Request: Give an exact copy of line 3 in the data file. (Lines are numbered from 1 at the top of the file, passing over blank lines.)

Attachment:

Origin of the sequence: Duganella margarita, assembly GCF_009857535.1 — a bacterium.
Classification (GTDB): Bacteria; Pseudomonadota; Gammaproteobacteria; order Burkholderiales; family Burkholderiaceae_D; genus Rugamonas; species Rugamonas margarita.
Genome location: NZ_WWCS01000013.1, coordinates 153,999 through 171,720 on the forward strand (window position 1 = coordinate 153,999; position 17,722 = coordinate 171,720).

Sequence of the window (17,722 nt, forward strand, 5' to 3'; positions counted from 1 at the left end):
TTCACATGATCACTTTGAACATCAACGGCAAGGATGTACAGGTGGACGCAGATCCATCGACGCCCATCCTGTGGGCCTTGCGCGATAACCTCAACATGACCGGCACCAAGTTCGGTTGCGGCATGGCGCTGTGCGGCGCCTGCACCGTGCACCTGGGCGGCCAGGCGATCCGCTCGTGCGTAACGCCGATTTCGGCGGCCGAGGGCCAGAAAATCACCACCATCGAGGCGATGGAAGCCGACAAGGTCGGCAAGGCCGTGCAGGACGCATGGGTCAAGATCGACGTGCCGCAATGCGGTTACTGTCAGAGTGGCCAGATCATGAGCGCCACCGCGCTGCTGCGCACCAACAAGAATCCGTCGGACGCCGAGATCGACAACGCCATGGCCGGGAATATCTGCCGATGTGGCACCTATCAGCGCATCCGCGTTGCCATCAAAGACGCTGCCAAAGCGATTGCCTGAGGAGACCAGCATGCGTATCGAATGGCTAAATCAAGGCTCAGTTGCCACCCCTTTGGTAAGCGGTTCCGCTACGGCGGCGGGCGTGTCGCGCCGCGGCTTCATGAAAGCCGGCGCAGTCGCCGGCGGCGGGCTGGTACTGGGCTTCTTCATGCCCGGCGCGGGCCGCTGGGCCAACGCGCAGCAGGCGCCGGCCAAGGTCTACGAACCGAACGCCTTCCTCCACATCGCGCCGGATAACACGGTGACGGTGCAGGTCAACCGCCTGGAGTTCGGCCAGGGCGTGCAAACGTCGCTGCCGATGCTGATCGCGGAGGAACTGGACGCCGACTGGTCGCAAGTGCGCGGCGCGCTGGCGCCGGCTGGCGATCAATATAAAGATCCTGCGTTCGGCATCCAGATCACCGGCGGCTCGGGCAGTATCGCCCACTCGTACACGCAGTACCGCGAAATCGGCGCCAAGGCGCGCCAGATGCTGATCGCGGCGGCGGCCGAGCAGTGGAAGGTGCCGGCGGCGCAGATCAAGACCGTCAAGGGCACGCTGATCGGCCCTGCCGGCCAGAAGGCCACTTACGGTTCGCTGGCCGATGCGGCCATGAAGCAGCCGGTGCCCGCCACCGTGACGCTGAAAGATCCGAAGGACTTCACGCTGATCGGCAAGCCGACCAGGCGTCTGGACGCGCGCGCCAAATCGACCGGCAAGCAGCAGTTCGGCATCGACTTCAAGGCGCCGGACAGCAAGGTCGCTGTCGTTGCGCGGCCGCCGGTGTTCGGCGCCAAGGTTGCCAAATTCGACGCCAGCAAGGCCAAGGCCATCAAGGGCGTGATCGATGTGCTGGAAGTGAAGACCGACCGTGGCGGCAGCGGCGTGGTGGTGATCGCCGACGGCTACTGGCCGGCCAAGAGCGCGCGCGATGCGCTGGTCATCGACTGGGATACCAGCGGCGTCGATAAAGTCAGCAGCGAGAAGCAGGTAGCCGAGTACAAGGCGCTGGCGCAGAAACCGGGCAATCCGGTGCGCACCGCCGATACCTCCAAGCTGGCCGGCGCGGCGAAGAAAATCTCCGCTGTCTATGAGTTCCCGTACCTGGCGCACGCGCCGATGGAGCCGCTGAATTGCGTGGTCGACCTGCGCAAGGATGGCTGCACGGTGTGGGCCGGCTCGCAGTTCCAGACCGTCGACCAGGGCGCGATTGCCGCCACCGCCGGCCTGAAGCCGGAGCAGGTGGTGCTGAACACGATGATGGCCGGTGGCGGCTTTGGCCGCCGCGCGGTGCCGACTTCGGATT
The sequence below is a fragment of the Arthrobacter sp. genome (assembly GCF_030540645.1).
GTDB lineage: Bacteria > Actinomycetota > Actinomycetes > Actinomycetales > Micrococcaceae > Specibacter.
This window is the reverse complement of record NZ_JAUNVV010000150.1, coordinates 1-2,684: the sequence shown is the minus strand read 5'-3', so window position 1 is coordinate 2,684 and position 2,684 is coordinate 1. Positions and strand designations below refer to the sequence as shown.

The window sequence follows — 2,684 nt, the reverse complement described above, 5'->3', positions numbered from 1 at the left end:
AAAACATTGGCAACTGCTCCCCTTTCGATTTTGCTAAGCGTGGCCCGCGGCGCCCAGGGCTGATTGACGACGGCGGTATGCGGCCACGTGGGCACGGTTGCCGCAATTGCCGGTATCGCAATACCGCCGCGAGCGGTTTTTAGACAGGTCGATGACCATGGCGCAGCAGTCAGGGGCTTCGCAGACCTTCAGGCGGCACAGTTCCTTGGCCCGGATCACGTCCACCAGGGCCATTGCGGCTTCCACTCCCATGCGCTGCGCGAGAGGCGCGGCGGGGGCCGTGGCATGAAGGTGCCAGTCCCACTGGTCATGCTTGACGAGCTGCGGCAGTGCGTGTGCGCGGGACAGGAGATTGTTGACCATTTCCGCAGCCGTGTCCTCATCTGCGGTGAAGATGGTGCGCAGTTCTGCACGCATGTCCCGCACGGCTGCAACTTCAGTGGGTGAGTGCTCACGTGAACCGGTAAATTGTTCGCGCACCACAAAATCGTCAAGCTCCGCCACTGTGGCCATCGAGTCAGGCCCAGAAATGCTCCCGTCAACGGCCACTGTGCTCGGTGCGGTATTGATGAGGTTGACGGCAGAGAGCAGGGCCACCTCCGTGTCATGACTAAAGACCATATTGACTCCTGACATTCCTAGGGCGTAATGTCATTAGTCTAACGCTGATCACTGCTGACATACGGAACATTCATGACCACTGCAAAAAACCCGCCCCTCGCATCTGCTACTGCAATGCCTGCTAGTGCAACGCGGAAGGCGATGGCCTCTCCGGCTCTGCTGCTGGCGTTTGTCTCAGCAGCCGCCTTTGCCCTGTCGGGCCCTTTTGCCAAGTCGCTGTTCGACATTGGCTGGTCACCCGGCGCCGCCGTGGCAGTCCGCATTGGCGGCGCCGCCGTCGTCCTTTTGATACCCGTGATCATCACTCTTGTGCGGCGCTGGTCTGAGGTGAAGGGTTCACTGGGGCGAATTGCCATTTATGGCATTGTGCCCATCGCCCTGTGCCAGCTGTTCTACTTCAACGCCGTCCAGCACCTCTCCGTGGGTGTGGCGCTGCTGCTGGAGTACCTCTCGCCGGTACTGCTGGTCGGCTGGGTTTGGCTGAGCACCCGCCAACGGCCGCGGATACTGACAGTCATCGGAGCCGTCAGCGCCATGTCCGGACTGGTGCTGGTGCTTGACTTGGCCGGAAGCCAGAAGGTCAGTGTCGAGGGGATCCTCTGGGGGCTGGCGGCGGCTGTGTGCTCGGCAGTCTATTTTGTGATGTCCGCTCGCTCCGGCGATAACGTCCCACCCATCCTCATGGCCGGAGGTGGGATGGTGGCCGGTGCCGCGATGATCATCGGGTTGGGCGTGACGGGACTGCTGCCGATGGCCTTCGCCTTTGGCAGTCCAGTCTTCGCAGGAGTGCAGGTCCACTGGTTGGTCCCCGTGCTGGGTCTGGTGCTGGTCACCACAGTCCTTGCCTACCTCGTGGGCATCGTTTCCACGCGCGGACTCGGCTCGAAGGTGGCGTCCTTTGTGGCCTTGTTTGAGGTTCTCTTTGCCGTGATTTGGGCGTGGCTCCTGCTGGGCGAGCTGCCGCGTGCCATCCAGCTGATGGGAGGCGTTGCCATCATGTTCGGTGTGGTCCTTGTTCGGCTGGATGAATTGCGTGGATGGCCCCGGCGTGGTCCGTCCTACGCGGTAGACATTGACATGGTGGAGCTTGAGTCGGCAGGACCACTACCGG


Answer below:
Genome location: NZ_WWCS01000013.1, coordinates 153,999 through 171,720 on the forward strand (window position 1 = coordinate 153,999; position 17,722 = coordinate 171,720).